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THE CSI EFFECT: POPULAR FICTION ABOUT FORENSIC SCIENCE AFFECTS THE PUBLIC'S EXPECTATIONS ABOUT REAL FORENSIC SCIENCE
N.J. Schweitzer and Michael J. Saks
Vol. 47, No. 3 (SPRING 2007), pp. 357-364
Published by: American Bar Association
Stable URL: http://www.jstor.org/stable/29762978
Page Count: 8
You can always find the topics here!Topics: Forensic sciences, Hair, CSI effect, Forensic evidence, Television viewers, Television programs, Jurors, Trials, Empirical evidence, Forensic testimony
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Two of a number of hypotheses loosely referred to as the CSI Effect suggest that the television program and its spin-offs, which wildly exaggerate and glorify forensic science, affect the public, and in turn affect trials either by (a) burdening the prosecution by creating greater expectations about forensic science than can be delivered or (b) burdening the defense by creating exaggerated faith in the capabilities and reliability of the forensic sciences. The present study tested these hypotheses by presenting to mock jurors a simulated trial transcript that included the testimony of a forensic scientist. The case for conviction was relatively weak, unless the expert testimony could carry the case across the threshold of reasonable doubt. In addition to reacting to the trial evidence, respondents were asked about their television viewing habits. Compared to non-CSI viewers, CSI viewers were more critical of the forensic evidence presented at the trial, finding it less believable. Regarding their verdicts, 29% of non-CSI viewers said they would convict, compared to 18% of CSI viewers (not a statistically significant difference). Forensic science viewers expressed more confidence in their verdicts than did non-viewers. Viewers of general crime programs, however, did not differ significantly from their non-viewing counterparts on any of the other dependent measures, suggesting that skepticism toward the forensic science testimony was specific to those whose diet consisted of heavy doses of forensic science television programs.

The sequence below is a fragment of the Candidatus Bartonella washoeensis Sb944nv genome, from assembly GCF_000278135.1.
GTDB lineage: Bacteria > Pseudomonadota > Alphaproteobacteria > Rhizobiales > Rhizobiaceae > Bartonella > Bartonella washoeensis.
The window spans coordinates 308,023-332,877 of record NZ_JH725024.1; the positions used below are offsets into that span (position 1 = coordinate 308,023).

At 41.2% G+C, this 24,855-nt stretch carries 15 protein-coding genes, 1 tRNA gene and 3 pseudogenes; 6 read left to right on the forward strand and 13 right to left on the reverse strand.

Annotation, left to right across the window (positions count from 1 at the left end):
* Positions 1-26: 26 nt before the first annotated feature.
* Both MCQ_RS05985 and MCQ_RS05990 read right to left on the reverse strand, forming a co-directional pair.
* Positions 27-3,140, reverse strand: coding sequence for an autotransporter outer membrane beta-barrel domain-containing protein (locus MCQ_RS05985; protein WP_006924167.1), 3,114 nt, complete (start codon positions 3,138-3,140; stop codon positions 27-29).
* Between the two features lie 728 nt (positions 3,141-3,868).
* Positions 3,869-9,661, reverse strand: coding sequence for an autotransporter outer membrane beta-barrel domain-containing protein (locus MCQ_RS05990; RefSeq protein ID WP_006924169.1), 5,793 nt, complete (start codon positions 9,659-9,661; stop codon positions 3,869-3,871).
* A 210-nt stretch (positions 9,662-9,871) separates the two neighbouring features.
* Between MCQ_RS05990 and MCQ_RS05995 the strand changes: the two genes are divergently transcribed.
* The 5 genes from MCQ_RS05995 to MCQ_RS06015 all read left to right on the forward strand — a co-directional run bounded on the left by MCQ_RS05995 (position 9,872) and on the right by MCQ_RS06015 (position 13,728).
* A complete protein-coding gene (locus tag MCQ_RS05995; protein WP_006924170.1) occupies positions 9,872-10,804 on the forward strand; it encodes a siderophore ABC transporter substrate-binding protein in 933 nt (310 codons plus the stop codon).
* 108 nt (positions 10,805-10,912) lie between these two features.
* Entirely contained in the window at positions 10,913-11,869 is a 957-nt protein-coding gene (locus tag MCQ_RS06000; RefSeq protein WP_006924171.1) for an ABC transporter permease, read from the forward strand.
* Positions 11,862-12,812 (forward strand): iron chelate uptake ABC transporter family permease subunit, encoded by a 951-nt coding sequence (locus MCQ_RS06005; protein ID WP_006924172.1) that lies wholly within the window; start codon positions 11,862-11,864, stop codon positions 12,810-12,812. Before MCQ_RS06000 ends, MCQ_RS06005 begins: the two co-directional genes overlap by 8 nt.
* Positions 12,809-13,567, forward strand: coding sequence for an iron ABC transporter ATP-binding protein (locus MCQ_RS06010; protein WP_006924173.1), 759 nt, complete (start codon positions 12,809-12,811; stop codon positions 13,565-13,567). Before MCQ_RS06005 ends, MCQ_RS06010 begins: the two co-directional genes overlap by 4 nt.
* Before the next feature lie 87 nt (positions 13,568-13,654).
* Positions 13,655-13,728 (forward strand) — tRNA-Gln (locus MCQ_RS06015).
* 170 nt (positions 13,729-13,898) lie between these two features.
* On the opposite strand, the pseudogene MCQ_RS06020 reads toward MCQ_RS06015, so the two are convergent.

Jurimetrics © 2007 American Bar Association